While veterans Ryan Getzlaf, Corey Perry, and Ryan Kesler are the primary faces of the Anaheim Ducks, the team also has some younger players who have taken on major roles.
Rickard Rakell, age 24, led the club in goals in 2016-17 with 33. The 26-year-old Jakob Silfverberg added 23. Nick Ritchie is only 21 and has become a key player. Hampus Lindholm and Cam Fowler both seem like they have been around for awhile (and will continue to be thanks to long-term contracts), but they are just 23 and 25 years old, respectively. Rising goaltender John Gibson is only 23.
Behind these players, Anaheim has a handful more in the pipeline who should make their marks in the NHL before long. Out of this rich array of up-and-comers, Sam Steel, Jacob Larsson, Max Jones, and Josh Mahura are the four most noteworthy.
Note: Winger Ondrej Kase (age 21) and defenseman Brandon Montour (23) are not considered in the list below, as they each have had sufficient NHL experience to no longer be labeled as “prospects.” Kase appeared in 53 regular-season games and nine postseason contests for the Ducks in 2016-17. Montour, meanwhile, suited up for 27 regular-season games and 17 more in the playoffs, where he was a major bright spot for Anaheim.
Sam Steel (Center)
Steel might prove to be the steal (no pun intended) of the 2016 NHL Entry Draft. The Ducks selected the Alberta native 30th overall, six picks after they selected winger Max Jones.
At an even six feet tall and 179 pounds, the lefty-shooting Steel isn’t a big player, but his skill level more than makes up for that. He is a cerebral player who uses his smarts, excellent vision and passing skills, and a quick and accurate shot release to pile up points and make a difference for his team.
Those attributes translated to an incredible 2016-17 WHL campaign where he led not only that league, but the entire CHL in scoring. Steel tallied 131 points (50 goals and 81 assists) in 66 games with the Regina Pats—an average of essentially two points per game. He poured in another 30 points (11 goals and 19 assists) in 23 playoff games.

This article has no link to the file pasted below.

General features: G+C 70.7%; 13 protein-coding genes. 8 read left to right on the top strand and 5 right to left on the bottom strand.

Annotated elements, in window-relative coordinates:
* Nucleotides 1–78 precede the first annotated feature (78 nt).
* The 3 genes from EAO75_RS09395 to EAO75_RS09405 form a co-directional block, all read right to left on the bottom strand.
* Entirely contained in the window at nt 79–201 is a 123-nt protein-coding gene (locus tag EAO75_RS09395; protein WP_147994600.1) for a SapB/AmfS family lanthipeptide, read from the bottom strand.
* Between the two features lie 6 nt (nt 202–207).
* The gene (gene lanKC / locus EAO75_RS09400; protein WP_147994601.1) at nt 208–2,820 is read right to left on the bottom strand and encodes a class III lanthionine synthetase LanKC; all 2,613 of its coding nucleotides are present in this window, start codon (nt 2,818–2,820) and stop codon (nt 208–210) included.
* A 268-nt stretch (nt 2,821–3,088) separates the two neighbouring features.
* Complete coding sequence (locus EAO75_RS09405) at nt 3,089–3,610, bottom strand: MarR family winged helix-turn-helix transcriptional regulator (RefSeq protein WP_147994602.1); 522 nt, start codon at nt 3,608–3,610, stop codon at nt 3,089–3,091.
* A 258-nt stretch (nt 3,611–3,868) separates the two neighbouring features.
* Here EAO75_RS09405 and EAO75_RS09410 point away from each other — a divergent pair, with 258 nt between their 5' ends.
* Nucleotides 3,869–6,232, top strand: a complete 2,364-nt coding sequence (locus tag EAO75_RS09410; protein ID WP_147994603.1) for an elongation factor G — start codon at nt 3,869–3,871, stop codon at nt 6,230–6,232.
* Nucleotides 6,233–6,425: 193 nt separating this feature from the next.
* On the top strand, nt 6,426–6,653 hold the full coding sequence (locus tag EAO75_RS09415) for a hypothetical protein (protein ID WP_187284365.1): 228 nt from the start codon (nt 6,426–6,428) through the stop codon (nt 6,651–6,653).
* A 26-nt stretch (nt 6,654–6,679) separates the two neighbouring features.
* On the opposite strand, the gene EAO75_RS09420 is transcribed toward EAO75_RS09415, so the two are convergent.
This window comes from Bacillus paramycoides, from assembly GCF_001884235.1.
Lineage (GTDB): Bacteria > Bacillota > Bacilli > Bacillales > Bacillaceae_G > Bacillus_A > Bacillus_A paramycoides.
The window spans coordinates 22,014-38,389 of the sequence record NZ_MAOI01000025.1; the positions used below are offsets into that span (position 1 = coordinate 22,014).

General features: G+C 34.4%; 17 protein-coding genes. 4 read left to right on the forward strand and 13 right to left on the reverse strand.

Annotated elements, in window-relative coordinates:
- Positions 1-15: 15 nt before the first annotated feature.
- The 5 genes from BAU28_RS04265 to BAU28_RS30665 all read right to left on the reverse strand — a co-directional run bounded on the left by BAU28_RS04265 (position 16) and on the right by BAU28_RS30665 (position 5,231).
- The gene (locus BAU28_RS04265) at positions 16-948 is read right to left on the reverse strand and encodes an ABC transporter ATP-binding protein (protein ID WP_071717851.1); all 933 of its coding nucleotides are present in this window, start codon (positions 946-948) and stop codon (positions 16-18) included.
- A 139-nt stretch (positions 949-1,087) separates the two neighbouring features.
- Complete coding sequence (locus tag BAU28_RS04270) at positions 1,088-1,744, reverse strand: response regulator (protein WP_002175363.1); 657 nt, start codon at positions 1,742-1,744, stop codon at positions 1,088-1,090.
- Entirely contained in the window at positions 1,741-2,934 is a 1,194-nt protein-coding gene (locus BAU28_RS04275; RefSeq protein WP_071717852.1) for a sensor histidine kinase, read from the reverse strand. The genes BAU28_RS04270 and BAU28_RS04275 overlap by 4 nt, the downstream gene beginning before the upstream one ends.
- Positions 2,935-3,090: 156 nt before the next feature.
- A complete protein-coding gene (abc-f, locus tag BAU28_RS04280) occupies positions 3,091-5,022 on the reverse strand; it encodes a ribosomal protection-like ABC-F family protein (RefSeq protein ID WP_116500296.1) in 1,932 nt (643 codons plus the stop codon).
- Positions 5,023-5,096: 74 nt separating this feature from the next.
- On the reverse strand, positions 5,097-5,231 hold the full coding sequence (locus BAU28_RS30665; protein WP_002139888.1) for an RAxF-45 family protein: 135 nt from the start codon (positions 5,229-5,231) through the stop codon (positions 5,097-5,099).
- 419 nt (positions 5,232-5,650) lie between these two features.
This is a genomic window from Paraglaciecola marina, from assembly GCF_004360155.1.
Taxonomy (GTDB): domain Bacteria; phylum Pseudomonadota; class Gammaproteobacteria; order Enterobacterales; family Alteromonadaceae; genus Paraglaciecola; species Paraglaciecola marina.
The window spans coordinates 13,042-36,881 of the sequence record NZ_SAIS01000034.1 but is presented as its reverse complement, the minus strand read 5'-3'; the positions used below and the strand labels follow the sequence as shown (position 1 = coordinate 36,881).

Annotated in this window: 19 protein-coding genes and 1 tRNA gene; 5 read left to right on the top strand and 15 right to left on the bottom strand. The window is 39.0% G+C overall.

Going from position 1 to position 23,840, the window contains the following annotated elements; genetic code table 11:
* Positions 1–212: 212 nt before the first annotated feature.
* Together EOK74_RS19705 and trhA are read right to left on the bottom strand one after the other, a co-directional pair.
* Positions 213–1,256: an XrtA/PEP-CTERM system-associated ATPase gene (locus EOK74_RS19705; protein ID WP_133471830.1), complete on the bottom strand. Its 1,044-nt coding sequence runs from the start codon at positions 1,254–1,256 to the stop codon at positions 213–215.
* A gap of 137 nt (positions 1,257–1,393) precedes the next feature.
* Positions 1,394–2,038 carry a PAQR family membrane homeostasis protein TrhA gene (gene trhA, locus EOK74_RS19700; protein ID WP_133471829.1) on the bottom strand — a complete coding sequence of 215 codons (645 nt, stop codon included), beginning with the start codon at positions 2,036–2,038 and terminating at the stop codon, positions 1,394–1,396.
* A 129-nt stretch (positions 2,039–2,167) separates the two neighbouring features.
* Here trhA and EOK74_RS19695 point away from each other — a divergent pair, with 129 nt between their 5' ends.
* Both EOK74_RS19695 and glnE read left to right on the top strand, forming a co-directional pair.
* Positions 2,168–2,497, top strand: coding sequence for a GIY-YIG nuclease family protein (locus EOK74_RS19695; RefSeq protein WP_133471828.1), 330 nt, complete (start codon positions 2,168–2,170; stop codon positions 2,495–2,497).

In winning the CHL Top Scorer Award, Steel joined some pretty impressive company that includes Sidney Crosby (a two-time winner), Patrick Kane, Brad Richards, Alexander Radulov, Daniel Briere, Marc Savard, and current Toronto Maple Leafs youngster Connor Brown. Not all CHL top scorers go on to have productive NHL careers, but as evidenced by this list, there are plenty who reach NHL stardom.
Even though he is only 19 years old, Steel should get a long look in training camp prior to the start of the 2017-18 season, as he seems poised to challenge for a roster spot. That said, even if he doesn’t make the Ducks’ roster for the upcoming season, he is not far away. He should soon prove to be an impact center who can provide consistent offense.
Jacob Larsson (Defenseman)
Larsson, like Steel, was a late first-round pick. The Ducks selected him 27th overall in the 2015 draft. At 6-foot-2 and 192 pounds, Larsson has decent size and should be able to add a bit more to his frame. More importantly, the Swede is an intelligent and effective all-around defenseman.
In the defensive zone, he uses smart positioning and strong stick work to limit time spent in his own end. From there, his superb vision and puck-moving capabilities help drive the play the other way. These skills along with his skating and passing abilities are of the utmost importance in today’s NHL.
Larsson spent most of last season on loan with Frolunda HC in Sweden’s SHL but did get some time in North America, including a four-game cup of coffee with the big club after earning a roster spot out of training camp. Larsson did not pick up any points in his brief appearance with the Ducks, but the experience of making the team last season while Hampus Lindholm was in a contract holdout should help him this time around.